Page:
Iseek Cultural Center is a public welfare organization initiated by patients with PAH (pulmonary artery hypertension), which aims to provide support and service for people with invisible disabilities as PAH.
My name is Abu and I am 31 this year. As a normal woman, I would have a job and a life of my own. But I am a PAH patient, so living like a normal person is a dream for me. I was diagnosed with PAH when I was 14. My twin sister was also diagnosed with PAH at the same time.
To seek treatment, my parents took us to many hospitals around the country, which used up all of our savings and put us in debt. Doctors simply told us that current medicine could do nothing for our illness. We had to go back home and waiting for further developments.
I still remember when we were waiting for our parents in the corridor of the hospital. People passed by us with eyes full of pity, whispering, “they are so young! The doctors say they only have three years.” Incurable disease and death were something we did not understand at that time. I did not know what it meant. We just knew we had a serious heart disease which was incurable.
My sister was more mature than I was, so she became depressed once she understood the illness. Her spirit collapsed and the health collapsed. The family was in heavy debt then and had no money for medical bills. When we were chatting, we talked about death. For me, death was no more than a scary word. I felt death was too far away to think about. I often told my sister, “if you were dead, I would die with you.” She always kept silent. Later on my sister told me “I will not die with you if you are dead.” I was shocked and sad. My sister said again, “if I die, you must live well, eat well, and look after things for me. You have to live for me. If you were dead, I would do the same.”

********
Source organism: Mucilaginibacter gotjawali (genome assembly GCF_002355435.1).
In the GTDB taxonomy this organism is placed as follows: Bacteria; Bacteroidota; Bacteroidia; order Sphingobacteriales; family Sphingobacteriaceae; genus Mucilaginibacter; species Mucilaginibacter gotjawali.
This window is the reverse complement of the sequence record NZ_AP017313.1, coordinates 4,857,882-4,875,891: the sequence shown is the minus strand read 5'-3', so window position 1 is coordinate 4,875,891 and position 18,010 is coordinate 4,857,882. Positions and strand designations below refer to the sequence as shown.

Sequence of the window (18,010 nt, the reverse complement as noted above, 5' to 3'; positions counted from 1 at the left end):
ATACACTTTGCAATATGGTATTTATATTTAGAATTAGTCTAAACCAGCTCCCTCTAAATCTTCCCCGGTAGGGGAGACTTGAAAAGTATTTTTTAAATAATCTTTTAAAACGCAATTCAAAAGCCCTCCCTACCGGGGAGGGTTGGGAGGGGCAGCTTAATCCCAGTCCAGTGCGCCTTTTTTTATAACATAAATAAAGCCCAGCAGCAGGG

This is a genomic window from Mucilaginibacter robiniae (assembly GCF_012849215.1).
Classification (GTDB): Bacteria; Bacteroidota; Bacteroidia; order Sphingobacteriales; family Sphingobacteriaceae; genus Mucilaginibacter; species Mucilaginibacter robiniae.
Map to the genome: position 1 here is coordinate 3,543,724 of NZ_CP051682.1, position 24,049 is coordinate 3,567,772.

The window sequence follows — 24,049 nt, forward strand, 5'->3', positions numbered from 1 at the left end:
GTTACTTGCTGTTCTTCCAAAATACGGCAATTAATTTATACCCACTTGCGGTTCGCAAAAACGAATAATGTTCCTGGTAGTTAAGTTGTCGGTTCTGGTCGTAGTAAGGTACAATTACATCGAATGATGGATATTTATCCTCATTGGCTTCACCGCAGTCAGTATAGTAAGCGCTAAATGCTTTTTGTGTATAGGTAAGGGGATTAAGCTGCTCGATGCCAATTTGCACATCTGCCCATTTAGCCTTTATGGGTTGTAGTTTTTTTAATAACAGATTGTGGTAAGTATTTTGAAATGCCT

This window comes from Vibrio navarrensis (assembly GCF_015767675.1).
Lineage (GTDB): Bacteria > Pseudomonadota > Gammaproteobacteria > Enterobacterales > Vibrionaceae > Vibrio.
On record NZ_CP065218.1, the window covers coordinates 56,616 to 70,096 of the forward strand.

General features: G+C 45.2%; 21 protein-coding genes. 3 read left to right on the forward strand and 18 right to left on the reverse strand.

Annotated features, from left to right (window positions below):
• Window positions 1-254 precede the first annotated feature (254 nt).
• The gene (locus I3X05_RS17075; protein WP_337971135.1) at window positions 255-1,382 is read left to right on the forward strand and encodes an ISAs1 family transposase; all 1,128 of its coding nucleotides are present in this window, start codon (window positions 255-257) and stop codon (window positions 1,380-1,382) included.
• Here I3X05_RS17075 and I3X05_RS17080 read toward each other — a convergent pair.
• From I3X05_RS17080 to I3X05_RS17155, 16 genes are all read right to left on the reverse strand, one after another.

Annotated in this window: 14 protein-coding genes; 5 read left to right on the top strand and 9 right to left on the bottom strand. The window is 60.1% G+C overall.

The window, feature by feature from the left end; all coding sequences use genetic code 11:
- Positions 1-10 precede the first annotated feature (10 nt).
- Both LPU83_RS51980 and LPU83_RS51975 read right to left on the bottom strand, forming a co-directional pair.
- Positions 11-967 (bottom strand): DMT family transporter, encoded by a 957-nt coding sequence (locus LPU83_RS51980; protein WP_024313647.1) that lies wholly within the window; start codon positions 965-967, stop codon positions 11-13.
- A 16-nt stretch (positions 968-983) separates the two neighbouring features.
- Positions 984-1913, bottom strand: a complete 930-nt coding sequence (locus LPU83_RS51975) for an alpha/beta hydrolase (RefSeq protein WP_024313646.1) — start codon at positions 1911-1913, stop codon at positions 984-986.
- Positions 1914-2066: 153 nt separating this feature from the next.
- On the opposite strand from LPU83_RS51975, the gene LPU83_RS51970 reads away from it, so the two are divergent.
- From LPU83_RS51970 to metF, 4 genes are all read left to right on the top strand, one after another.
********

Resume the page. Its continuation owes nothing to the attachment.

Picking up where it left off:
One month after the talk, my sister died due to heart failure. I finally understood what death is. My sister who lived side by side with me for 17 years left me forever.I lost her forever. I was destroyed by the loss of my sister. I kept thinking that I’d rather die quickly so that I could keep her company. My parents were very concerned about me, but helpless.
Then one day, I heard a colleague of my father say to him, “look at you, Lao Guo, your hair has become white. You lost a daughter and do not know how long another daughter can sustain. We are very sorry about that”. I noticed that my father’s hair was almost white. He seemed 10 years older. There were more wrinkles on my mother’s face. They were so sad and gaunt. Seeing this situation, I knew I could not give up. They had lost a daughter and they could not afford to lose another. After that day, I grew up.
Because of my illness, I had been staying at home and did not go to school. I had no job. People often asked how old I was and why I did not go to school or why I had no job. I really did not know how to answer such questions.
In 2006, my family had a computer and I began to learn about PAH on the internet. I learned there were other people like me around the country. Meanwhile, I connected with a doctor with PAH treatment experience. In the same year, I experienced heart failure because of the cold. I was saved in the local doctor thanks to a local doctor's treatment.
In 2007, my parents took me to Beijing and found a doctor who did a comprehensive exam. My illness became more serious. I got to know Huang Huan at that time, who visited us in the hospital as a delegate of the patients in Beijing.
In 2007, there were medicines to treat PAH, but they were expensive. The cheapest one cost 1000 RMB a month. I took the medicine for a while, but stopped because it was too much for my family. I became worse after stopping the treatment. I decided to try Chinese medicine.
In June, 2009, Zi Ling’er, a patient friend of mine in Shandong, told me there was a Chinese medicine doctor in Shanghai who had effective medicine. I went to Shanghai and met Zi Ling’er. We took medicine together in Shanghai. This was a very memorable time in my life.
Original article written by A Bu, translated by Maggie Li, edited by Yanyan Zhang
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